The first one introduces bounds for the so called cumulative longest hole problem. Given an integer that does not exceed the resource limit, and a subset of tasks for which the resource consumption is a most , the cumulative longest hole problem is to find the largest integer such that there is a cumulative placement of maximum height involving a subset of tasks of where, on one interval of the cumulative profile, the area of the empty space does not exceed .
The second one used dynamic programming for filtering so called balancing knapsack constraints. When the slack is 0, such constraints express the fact that the total height of tasks ending at instant must equal the total height of tasks starting at instant . Such constraints can be generalized to non -zero slack.
- See also
common keyword: (scheduling constraint), (resource constraint, sum of replaced by number of distinct values), (resource constraint), (resource constraint, defined by a set of ), (resource constraint, sum of replaced by product of ), (resource constraint, a constraint for each set of having a priority less than or equal to a given threshold).
generalisation: ( replaced by with a ).
implied by: ( is a neccessary condition for each dimension of the constraint).
related: , (lexicographic ordering on the origins of , , ), (controlling the shape of the cumulative profile for breaking symmetry).
specialisation: ( replaced by ), (all have a of 1 and a fixed ), (all have a of 1).
- Arc input(s)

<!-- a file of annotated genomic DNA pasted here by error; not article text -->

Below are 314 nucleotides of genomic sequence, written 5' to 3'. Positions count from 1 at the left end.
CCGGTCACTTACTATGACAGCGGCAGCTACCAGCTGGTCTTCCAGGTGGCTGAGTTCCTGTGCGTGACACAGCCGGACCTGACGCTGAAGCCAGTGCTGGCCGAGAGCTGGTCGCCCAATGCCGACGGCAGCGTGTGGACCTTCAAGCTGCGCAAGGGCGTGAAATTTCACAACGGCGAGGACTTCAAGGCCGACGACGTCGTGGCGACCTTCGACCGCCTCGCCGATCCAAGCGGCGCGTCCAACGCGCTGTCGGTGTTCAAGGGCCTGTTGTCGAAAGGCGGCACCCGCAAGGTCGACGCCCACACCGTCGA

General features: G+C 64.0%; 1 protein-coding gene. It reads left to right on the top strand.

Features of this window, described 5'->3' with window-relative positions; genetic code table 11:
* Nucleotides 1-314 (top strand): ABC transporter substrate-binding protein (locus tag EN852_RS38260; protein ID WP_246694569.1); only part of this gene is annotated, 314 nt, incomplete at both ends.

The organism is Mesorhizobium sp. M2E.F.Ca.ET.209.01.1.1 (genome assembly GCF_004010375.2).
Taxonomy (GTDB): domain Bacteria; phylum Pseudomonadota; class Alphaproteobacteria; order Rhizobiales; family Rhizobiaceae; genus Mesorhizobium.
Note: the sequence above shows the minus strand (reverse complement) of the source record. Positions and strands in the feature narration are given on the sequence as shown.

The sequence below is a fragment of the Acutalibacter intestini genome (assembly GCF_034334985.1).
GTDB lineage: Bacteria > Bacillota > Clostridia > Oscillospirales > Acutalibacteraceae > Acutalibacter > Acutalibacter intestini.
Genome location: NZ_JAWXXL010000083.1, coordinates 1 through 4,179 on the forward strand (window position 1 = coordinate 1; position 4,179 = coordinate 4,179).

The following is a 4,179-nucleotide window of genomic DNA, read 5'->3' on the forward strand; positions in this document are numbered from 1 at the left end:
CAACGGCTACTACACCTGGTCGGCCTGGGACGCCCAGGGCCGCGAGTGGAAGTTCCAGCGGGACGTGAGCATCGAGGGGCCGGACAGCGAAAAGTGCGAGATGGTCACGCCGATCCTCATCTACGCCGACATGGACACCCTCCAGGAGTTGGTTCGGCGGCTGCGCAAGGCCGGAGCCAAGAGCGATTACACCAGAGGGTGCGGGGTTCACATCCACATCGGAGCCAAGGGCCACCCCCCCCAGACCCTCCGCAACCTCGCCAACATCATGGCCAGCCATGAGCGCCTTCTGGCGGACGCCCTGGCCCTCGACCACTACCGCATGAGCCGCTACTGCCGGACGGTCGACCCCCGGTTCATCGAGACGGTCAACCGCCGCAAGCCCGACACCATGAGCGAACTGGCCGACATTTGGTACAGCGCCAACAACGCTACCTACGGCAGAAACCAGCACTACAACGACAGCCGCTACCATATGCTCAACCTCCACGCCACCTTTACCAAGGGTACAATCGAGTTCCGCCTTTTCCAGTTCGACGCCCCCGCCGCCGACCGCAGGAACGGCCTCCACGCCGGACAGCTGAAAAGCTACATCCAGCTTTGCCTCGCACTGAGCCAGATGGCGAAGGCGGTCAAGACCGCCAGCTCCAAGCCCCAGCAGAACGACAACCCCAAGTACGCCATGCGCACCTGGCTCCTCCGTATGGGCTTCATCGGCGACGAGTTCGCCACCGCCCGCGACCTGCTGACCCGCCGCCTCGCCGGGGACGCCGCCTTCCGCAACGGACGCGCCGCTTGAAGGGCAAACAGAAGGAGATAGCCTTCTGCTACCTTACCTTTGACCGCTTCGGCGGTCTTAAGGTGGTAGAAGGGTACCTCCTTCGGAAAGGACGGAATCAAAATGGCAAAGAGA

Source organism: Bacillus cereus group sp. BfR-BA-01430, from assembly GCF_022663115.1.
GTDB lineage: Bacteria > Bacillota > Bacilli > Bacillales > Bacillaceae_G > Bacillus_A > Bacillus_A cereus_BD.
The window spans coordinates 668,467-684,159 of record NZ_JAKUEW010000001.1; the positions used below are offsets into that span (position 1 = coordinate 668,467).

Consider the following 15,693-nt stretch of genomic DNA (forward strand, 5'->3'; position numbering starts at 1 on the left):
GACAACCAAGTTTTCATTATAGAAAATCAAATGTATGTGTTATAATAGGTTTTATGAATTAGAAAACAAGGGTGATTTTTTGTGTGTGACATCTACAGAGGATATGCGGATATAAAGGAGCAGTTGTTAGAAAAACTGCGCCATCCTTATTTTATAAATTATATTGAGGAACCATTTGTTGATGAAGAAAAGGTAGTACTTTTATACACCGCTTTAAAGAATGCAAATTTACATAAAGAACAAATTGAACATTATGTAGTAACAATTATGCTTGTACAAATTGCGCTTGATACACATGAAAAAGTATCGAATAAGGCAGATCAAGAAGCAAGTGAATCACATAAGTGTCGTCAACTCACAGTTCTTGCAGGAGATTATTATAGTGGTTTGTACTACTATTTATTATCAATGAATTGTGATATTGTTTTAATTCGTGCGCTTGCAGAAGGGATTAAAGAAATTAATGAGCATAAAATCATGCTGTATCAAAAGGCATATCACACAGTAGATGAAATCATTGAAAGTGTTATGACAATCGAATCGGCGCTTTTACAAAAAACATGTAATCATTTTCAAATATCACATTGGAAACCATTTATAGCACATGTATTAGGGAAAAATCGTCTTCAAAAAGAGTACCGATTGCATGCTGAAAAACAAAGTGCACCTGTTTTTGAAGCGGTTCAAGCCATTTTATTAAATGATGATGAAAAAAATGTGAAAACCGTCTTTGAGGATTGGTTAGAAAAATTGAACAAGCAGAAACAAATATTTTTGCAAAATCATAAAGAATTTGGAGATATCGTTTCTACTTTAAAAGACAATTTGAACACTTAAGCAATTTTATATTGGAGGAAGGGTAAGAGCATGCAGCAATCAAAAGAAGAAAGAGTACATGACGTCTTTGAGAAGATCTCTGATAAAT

- Arc generator
- Arc arity
- Arc constraint(s)
- Graph property(ies)
- Arc input(s)
- Arc generator
- Arc arity
- Arc constraint(s)
- Graph class
- Constraint(s) on sets
- Graph model
The first graph constraint enforces for each task the link between its origin, its duration and its end. The second graph constraint makes sure, for each time point corresponding to the start of a task, that the cumulated heights of the tasks that overlap does not exceed the limit of the resource.
Parts (A) and (B) of Figure 5.82.2 respectively show the initial and final graph associated with the second graph constraint of the Example slot. On the one hand, each source vertex of the final graph can be interpreted as a time point. On the other hand the successors of a source vertex correspond to those tasks that overlap that time point. The constraint holds since for each successor set of the final graph the sum of the heights of the tasks in does not exceed the limit .
Figure 5.82.2. Initial and final graph of the constraint
Figure 5.82.3 depicts the automaton associated with the constraint. To each item of the collection corresponds a signature variable that is equal to 1.
Figure 5.82.3. Automaton of the constraint